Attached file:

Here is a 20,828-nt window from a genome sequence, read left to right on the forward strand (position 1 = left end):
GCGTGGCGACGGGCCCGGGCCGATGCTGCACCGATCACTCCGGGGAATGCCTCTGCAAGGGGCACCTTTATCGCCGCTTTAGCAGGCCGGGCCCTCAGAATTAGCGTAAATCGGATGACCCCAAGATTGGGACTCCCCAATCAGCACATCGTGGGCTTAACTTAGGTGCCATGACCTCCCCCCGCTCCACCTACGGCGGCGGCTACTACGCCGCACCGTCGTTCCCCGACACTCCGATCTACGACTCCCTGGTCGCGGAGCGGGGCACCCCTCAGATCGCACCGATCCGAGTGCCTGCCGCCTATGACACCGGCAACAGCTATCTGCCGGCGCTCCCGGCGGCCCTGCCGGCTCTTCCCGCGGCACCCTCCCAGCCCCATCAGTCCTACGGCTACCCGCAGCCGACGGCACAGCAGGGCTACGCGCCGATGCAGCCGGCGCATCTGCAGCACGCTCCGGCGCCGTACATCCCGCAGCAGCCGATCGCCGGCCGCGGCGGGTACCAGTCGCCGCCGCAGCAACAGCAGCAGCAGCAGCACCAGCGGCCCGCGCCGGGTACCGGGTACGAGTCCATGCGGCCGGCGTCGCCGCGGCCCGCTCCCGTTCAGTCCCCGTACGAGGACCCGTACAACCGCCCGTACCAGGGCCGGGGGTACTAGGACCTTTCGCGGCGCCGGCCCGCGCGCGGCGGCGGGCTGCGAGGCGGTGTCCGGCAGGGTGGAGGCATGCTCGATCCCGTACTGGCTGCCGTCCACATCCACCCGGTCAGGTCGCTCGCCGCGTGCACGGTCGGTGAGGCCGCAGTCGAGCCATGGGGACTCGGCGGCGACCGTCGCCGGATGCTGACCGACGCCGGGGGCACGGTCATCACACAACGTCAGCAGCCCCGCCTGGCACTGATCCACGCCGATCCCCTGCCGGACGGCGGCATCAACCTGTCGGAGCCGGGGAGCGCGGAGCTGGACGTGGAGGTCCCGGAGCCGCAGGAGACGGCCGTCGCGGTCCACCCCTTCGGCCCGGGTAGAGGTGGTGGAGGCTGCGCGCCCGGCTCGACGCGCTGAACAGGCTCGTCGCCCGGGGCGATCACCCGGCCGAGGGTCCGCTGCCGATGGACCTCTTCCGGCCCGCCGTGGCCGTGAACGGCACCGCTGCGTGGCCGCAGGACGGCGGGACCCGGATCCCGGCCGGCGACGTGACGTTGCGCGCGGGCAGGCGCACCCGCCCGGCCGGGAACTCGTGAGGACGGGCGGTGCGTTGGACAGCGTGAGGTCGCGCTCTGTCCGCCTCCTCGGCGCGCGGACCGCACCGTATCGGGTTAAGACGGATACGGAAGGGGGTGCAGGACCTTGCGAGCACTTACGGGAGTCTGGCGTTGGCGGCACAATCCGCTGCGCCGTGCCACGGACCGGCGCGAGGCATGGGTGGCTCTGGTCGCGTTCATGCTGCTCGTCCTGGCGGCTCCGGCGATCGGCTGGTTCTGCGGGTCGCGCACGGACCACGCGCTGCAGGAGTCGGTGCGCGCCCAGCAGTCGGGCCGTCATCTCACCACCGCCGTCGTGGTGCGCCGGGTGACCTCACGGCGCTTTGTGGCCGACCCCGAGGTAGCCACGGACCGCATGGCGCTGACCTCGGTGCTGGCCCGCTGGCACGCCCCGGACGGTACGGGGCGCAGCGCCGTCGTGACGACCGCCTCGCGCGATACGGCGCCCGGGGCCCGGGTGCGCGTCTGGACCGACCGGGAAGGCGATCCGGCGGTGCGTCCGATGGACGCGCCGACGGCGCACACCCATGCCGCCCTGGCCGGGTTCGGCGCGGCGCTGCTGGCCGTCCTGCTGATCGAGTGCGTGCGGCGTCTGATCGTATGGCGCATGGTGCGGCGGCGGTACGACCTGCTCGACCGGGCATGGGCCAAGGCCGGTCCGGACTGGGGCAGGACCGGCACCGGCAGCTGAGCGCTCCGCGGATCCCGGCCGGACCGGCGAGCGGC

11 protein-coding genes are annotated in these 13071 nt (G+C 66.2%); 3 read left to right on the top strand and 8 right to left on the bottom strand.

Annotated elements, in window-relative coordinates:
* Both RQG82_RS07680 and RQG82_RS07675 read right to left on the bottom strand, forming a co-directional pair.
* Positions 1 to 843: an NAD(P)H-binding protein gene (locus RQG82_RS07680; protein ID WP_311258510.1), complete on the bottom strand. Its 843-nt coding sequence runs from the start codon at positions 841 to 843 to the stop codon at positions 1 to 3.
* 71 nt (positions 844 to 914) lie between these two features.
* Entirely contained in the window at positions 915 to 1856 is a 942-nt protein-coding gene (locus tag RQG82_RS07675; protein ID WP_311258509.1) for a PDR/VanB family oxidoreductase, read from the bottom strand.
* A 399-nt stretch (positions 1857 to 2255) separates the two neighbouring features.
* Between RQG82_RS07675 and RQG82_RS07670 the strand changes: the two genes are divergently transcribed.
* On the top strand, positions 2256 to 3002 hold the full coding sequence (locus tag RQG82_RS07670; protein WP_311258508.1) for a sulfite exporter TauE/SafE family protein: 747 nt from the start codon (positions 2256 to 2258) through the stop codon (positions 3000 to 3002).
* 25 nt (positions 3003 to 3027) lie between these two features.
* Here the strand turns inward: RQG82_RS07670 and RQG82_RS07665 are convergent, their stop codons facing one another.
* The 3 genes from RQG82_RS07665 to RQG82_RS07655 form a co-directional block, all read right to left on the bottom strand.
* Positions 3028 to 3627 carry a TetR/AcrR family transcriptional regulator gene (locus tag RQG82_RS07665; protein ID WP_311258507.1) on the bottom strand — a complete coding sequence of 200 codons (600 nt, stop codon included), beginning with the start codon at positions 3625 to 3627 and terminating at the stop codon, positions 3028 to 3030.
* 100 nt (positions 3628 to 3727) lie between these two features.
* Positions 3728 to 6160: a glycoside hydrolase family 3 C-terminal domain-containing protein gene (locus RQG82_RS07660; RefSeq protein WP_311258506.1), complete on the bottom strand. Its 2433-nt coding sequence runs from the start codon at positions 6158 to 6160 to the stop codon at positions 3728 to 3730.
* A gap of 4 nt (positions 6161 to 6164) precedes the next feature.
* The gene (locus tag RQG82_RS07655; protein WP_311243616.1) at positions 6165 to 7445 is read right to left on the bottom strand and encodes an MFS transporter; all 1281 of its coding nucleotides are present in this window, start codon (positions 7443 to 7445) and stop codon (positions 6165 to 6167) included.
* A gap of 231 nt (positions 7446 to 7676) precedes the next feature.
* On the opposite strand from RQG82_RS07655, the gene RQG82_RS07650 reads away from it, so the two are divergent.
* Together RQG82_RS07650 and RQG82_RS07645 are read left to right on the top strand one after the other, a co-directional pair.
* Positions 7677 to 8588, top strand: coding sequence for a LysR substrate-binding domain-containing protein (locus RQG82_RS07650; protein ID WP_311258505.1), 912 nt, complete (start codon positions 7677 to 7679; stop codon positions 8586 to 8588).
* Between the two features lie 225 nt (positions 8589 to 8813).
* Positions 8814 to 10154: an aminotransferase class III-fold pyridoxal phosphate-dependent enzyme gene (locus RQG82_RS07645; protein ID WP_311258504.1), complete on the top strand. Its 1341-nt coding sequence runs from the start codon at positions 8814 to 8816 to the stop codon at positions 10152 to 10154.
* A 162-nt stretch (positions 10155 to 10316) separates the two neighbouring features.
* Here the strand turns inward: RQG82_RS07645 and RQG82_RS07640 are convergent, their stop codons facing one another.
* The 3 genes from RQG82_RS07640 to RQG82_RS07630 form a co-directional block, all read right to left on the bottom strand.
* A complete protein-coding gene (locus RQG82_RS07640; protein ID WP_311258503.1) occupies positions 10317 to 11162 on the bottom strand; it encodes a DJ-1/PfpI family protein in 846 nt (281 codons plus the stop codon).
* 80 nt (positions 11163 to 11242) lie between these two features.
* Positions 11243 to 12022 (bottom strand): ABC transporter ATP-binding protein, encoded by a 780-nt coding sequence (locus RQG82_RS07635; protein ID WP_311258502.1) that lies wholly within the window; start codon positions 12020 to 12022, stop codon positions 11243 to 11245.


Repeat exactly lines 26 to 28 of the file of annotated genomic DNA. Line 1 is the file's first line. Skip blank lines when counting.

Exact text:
* A 162-nt stretch (positions 10155 to 10316) separates the two neighbouring features.
* Here the strand turns inward: RQG82_RS07645 and RQG82_RS07640 are convergent, their stop codons facing one another.
* The 3 genes from RQG82_RS07640 to RQG82_RS07630 form a co-directional block, all read right to left on the bottom strand.